2a- The debentures are essentially putable (and callable).  The holders have an option exchange the debentures for the underlying reference shares.  Holders of 3.125% Time Warner (TWX/TWC/AOL) debentures can do so in March 30 2013 and 2018.  Holders of the other debentures can do so anytime.  The 10-K states that management believes that the chance of the other debentures being redeemed early is “remote”.  This is because these other debentures are linked to shares that have gone down significantly since the debentures were issued.  Holders can hold the debt until maturity and receive the face value of the debt  The amount due upon maturity is significantly higher than the value they would receive if they were to exchange the debt now (and re-invest the proceeds).  There is also potential additional upside in the call option that they own.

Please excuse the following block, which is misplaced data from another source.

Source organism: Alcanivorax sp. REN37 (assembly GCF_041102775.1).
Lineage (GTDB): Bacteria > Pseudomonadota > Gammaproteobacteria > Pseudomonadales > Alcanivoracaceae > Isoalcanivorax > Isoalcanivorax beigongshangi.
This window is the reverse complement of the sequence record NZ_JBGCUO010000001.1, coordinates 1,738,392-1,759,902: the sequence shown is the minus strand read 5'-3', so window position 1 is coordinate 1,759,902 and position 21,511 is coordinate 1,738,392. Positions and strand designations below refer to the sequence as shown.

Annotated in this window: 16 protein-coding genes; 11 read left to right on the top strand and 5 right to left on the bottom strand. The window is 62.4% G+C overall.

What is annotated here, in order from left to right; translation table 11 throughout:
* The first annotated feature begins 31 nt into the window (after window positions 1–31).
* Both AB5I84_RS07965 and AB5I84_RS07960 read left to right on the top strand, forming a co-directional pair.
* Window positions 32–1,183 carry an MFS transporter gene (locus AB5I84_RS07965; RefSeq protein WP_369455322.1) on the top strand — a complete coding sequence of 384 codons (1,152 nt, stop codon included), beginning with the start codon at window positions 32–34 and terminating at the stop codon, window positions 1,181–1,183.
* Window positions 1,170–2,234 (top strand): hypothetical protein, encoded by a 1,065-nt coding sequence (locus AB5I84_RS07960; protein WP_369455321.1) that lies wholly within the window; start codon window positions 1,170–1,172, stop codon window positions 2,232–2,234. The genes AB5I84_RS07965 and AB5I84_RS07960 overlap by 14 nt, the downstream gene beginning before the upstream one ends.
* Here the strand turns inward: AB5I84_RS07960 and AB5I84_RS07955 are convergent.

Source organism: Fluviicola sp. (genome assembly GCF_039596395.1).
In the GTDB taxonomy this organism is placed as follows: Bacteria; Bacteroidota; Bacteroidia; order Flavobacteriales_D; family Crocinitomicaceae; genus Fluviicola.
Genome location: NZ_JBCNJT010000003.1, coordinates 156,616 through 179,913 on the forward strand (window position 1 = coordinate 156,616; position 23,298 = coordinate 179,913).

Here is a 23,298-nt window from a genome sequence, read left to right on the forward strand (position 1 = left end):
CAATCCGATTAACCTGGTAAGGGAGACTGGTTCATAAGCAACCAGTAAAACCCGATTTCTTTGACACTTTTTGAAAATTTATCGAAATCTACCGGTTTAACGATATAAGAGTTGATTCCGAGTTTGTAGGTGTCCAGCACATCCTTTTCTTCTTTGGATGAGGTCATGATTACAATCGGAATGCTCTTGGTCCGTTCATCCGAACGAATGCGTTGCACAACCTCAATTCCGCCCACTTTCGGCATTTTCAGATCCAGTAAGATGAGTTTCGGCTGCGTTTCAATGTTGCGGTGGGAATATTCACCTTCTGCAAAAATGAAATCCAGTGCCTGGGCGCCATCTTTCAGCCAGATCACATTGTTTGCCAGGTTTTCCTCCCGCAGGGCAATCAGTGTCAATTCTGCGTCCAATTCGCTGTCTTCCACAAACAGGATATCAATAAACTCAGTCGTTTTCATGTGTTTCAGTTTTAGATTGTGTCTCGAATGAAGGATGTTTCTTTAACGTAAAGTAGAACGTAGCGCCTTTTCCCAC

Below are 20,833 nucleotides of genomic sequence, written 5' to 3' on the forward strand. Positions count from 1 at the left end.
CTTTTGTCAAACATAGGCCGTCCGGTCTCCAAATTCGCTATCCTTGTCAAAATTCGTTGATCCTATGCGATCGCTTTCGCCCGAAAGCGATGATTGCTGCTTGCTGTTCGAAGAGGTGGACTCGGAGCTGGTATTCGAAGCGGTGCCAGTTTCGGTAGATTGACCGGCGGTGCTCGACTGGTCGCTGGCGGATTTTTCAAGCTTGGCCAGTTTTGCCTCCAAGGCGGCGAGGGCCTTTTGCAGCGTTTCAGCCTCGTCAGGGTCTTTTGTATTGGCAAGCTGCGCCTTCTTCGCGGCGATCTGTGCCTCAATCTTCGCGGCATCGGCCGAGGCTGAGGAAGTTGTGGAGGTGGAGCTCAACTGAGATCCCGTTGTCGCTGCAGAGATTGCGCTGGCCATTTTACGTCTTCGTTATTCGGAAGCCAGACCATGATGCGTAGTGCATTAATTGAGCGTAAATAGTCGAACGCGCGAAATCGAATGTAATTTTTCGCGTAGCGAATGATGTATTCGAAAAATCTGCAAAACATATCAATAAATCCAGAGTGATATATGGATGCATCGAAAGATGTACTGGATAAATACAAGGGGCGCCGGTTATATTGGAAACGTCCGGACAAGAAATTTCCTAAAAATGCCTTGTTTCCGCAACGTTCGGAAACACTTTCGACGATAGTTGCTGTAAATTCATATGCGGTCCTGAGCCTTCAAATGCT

2b- Historically, Liberty has voluntarily bought back its exchangeable debentures (all series).  Sometimes the debentures trade at around a quarter of their original issue price.  I would expect management may try to buy some back when they are cheap if the overall after-tax return of repurchasing debt is attractive (or if they can replace these debentures with other debt that is more attractive).

3- Liquidity Issues
If a party were to buy the reference shares associated with the debentures in cash (but not stock), then Liberty would be required to make a cash distribution to the holders shortly after the deal closes.  This is currently happening for a second time with the 3.5% Motorola debentures as Google is buying Motorola Mobility (MMI).  This could potentially be problematic if Liberty has not hedged its position as it has to distribute a very large sum of cash.  One way to hedge this liquidity risk would be to own the reference shares.  However, Liberty has disposed of its MMI shares (as well as those for the Sprint debentures).